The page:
Unlike several celebrities who have jetted in — and often out just as quickly — of the apparel business using their names and not talent to build brands, Beckham has been more under wraps in her approach. Her low-key presentations are counter to some of the over-the-top runway shows thrown by other luminaries. Madonna and Jennifer Lopez are a few notables who have furthered her cause by wearing her dresses. Asked if she had any words of wisdom for Lindsay Lohan, who is now pitching in at Ungaro, Beckham said: “Goodness, I don’t think I could give anybody any advice. I’m only in my fourth season. I think there is room for everybody and I always say good luck to everybody. I don’t really pay attention too much to what anybody else is doing except for myself. Obviously, I am aware. I’m not being stupid. Everybody is doing their thing and that’s cool.”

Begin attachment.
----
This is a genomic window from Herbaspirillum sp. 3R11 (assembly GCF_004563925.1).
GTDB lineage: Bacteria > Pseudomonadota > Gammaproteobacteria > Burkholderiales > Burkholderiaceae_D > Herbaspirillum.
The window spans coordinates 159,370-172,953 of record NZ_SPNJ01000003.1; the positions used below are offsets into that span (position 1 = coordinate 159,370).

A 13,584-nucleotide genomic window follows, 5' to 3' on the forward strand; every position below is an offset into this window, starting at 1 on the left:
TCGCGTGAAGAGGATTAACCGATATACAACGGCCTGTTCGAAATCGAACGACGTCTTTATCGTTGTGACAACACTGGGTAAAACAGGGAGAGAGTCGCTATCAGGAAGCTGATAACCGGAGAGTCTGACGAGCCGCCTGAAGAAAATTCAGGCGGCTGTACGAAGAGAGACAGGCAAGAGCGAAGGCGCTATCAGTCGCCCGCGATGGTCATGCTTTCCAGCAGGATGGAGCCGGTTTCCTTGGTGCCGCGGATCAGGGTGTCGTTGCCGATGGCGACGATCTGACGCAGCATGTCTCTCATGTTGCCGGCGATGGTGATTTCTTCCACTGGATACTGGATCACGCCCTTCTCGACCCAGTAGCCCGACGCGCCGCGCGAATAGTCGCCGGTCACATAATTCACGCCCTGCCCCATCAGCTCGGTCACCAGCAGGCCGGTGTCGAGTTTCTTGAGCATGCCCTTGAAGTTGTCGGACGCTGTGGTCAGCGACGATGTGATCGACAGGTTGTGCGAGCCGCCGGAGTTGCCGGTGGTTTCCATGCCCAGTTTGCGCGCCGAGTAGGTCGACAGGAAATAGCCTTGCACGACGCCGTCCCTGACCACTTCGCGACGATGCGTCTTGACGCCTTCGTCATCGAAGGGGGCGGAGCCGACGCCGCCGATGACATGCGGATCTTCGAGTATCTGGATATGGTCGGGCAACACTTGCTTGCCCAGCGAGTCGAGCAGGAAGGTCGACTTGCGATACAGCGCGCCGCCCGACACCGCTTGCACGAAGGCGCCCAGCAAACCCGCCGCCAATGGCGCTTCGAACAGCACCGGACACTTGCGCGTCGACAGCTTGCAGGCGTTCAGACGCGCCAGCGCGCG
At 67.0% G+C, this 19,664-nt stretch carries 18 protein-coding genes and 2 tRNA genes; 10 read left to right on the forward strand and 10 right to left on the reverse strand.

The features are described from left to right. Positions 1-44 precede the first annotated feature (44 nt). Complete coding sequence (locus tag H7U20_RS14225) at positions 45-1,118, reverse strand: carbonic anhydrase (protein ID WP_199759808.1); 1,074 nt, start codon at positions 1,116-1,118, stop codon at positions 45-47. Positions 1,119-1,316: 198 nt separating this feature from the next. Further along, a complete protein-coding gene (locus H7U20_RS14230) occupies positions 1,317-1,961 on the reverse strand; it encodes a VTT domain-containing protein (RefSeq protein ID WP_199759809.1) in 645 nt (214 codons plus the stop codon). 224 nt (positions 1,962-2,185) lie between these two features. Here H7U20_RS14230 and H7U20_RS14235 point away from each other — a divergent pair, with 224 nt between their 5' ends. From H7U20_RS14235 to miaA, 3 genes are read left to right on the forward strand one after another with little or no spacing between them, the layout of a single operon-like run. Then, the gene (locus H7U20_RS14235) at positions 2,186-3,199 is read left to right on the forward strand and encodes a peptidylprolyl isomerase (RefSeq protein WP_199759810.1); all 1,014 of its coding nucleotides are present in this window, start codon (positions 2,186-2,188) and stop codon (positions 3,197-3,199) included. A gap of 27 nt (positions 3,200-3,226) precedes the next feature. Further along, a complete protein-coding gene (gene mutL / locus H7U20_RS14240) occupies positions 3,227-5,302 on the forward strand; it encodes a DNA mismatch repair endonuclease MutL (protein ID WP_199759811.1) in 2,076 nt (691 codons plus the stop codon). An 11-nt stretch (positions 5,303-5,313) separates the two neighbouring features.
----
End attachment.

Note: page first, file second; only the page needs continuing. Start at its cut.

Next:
Despite being a favorite paparazzi target, Beckham said she doesn’t get sidetracked by what the weeklies print. (Recent reports chronicled her bunion problems.) “I pay absolutely no attention to the tabloids. For me, it’s always fun to look at the pictures — ‘Do I like my hair there? Don’t I like my hair there?’ but that’s pretty much where it ends.…I take it with a pinch of salt. I’ve been doing this for a long, long time now. Living in America, people are less obsessed with tabloids. I don’t read the weekly magazines that come out. I don’t have any interest in that, to be completely honest. Most of the time it is such a load of drivel that I think it’s a waste of time to read it, that I would rather put my energy into something positive.”

Beckham said she prefers to use her creative energy in other directions. At the request of, she developed a 21st-century virtual store appearance with a walk-on cameo on the cover, audio commentary on the collection and tips about how to wear it within the site’s weekly magazine. The site’s founder, Natalie Massenet, said, “Her style resonates [with our shoppers] on many levels — from the look, which is chic and timeless, to the fit, which, thanks to her exacting eye, focuses on flattering silhouettes.”